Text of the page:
Computer vision is a sub-branch of artificial intelligence or AI that uses video annotations, videos that label objects and elements in the frame, which helps machines perceive the world better. Without annotations, machines can see through cameras, but the machines wouldn’t know what to do with that information. They would be video recordings. This technology has many uses and applications in various industries, from law enforcement to healthcare. But how does it work? In this article, we explain the basics and applications of computer vision in today’s world.
Video annotation is a subset of image annotation, the main difference being that it requires more images – frames, in this case – to annotate. Videos can be annotated in two ways: single-frame or streaming video.
The single-frame method is the original method used to annotate videos. In this method, the video is broken down into its frames and annotated one by one. It is a long, grueling process. Some may even call it inefficient, but it is still a good option for videos with objects that don’t move much for the video’s duration, such as a video of a car parked in a garage or plants in a greenhouse.
Streaming video is the more common method nowadays. It uses the video annotation platform tools to analyze the stream of frames and track an object’s movement across those frames. For example, a pedestrian crossing the street or a baseball player swinging his bat. The streaming video method makes it easier for machines to learn compared to the traditional way. It helps machines learn the pattern of the object’s movement and use that as a basis for self-improvement. Overall, it’s a more efficient, accurate, and convenient process.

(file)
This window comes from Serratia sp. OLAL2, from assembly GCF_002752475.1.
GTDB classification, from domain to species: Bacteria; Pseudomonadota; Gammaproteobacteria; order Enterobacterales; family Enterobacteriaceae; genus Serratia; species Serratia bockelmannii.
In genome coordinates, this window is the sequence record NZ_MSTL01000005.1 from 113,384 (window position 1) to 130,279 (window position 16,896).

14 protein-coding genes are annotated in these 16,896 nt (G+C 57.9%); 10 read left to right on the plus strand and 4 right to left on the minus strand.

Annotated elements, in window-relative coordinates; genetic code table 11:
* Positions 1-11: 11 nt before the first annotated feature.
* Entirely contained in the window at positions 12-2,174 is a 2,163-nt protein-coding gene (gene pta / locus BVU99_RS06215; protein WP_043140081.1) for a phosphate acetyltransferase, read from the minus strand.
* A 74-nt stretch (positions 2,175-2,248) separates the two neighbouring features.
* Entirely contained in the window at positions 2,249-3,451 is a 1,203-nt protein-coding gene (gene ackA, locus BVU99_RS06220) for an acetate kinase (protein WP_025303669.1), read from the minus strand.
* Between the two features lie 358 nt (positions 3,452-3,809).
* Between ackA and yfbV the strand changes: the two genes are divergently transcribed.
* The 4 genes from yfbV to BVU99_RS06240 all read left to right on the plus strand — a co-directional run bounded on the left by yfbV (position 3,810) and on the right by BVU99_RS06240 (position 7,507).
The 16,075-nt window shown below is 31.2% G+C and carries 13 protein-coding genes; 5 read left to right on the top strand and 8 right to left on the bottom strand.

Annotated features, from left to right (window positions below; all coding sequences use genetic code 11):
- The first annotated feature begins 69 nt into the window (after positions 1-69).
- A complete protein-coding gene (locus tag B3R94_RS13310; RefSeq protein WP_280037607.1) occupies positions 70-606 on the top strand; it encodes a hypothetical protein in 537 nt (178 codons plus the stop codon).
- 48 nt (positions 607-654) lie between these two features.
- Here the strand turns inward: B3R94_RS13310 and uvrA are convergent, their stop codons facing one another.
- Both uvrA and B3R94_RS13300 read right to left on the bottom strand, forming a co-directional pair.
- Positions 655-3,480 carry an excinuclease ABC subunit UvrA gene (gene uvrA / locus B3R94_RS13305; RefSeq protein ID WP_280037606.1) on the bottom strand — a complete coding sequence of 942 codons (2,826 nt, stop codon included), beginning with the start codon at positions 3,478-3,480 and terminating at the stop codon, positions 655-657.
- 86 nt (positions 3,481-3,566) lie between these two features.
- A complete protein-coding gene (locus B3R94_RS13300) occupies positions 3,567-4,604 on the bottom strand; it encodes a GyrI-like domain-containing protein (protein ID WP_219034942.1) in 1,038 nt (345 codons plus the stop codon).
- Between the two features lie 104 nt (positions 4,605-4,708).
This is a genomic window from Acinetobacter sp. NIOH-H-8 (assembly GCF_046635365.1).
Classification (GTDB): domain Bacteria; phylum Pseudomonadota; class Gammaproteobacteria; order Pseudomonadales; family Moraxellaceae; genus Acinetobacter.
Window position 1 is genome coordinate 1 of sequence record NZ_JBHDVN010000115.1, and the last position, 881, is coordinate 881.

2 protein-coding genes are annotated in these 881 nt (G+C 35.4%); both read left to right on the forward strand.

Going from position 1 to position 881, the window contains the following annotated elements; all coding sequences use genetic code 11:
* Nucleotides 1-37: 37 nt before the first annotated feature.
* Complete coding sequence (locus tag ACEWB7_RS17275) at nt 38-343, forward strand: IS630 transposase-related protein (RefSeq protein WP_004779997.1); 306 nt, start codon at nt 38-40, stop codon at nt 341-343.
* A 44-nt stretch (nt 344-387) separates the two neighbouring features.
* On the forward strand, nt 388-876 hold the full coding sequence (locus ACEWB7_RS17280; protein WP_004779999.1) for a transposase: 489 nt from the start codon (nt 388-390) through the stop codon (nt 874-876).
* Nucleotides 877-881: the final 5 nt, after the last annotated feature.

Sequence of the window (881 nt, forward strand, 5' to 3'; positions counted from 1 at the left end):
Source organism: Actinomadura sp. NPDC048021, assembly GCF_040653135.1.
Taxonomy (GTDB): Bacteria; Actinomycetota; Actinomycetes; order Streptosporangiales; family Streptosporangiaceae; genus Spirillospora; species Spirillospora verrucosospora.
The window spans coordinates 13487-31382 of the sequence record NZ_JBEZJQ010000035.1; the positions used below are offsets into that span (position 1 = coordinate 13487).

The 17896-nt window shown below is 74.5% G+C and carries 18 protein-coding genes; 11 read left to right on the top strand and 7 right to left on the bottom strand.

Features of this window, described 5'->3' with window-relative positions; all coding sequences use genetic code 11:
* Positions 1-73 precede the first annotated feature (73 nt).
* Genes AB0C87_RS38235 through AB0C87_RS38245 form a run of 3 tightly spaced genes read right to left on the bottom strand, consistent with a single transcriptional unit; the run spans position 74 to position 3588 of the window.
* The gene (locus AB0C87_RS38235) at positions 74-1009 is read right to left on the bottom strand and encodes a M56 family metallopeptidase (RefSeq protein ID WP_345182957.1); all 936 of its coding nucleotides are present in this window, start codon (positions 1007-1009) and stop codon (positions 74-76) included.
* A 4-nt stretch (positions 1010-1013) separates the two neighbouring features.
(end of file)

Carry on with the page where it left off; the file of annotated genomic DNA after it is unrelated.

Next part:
As said before, we can use computer vision in various ways. Engineers, for example, recently developed a dog trainer robot to serve as pet companions when the owner is away, keeping them occupied and calm. With cameras and AI, they can assess the pet’s disposition and notify the owner if they notice something strange. They can also perform tasks like feeding or playing. Besides training and monitoring pets when owners are away, parents can use a similar system to watch infants or young children when they’re in the other room.
Some Japanese convenience stores have incorporated a “cashierless system” where cameras are integrated into the shelves and refrigerators so the system knows what the customer took and will use that information to ring up their total when they check out. This system is helpful to other stores as a convenient way to monitor inventory and as a security measure to prevent shoplifting from customers.
These examples are just the tip of the iceberg. Computer vision also assists in scientific research and wildlife monitoring. All the data they collect are helpful for the training of future AI models, which cascades into the development of more intelligent AI. By incorporating computer vision with other technologies like robotics and language processing, we might soon reach a time where robots will live among us, and we wouldn’t even be able to tell the difference.